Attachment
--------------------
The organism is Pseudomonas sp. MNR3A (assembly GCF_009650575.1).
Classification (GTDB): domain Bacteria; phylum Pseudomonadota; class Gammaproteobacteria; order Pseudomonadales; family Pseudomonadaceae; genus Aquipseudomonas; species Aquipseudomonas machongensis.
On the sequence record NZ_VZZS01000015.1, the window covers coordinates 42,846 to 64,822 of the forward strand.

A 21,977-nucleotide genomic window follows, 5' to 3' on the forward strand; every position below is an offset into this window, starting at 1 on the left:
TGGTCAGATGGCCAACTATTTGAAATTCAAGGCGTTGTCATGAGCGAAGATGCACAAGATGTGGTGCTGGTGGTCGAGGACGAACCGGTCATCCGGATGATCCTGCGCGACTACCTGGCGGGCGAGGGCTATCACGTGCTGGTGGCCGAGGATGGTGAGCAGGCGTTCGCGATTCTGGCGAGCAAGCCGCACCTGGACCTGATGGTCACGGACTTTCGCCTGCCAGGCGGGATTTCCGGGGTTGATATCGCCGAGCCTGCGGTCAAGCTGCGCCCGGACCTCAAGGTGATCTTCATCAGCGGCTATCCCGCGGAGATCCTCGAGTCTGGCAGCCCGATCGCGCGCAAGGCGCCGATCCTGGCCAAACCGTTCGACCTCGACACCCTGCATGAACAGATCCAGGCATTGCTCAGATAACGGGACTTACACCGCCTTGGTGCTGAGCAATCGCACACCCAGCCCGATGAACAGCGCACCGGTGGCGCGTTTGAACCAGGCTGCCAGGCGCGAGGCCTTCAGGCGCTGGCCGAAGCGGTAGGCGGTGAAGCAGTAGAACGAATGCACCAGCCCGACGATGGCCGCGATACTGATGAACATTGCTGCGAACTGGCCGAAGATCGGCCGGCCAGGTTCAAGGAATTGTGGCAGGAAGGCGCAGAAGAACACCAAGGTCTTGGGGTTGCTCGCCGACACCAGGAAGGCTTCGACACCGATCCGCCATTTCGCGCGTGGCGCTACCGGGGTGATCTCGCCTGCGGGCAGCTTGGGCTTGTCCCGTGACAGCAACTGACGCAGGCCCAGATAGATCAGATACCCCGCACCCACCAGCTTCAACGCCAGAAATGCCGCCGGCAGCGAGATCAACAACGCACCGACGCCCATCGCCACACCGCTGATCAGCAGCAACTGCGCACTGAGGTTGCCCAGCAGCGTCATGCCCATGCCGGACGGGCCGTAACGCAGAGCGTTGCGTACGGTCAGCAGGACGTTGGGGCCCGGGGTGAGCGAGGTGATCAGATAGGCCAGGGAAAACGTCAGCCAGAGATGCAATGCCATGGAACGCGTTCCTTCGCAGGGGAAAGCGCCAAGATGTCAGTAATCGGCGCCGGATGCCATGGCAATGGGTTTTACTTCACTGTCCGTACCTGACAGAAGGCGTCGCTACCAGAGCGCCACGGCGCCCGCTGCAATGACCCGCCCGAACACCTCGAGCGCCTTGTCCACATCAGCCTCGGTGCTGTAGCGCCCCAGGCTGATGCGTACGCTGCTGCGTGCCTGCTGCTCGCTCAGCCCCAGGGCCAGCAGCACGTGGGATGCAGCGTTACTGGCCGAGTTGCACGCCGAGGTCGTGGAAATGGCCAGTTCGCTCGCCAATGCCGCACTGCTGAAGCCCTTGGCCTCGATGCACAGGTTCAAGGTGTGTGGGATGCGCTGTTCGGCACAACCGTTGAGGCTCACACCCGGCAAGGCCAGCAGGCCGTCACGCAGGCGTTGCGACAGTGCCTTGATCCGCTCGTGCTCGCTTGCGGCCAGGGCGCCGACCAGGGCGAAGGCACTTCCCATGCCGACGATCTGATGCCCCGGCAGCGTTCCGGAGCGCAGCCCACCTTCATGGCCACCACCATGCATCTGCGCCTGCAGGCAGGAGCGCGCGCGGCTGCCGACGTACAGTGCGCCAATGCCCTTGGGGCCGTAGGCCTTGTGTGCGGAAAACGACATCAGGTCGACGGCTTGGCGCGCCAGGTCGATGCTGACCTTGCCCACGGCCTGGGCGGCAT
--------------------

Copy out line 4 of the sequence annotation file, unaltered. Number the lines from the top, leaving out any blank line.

A 21,977-nucleotide genomic window follows, 5' to 3' on the forward strand; every position below is an offset into this window, starting at 1 on the left: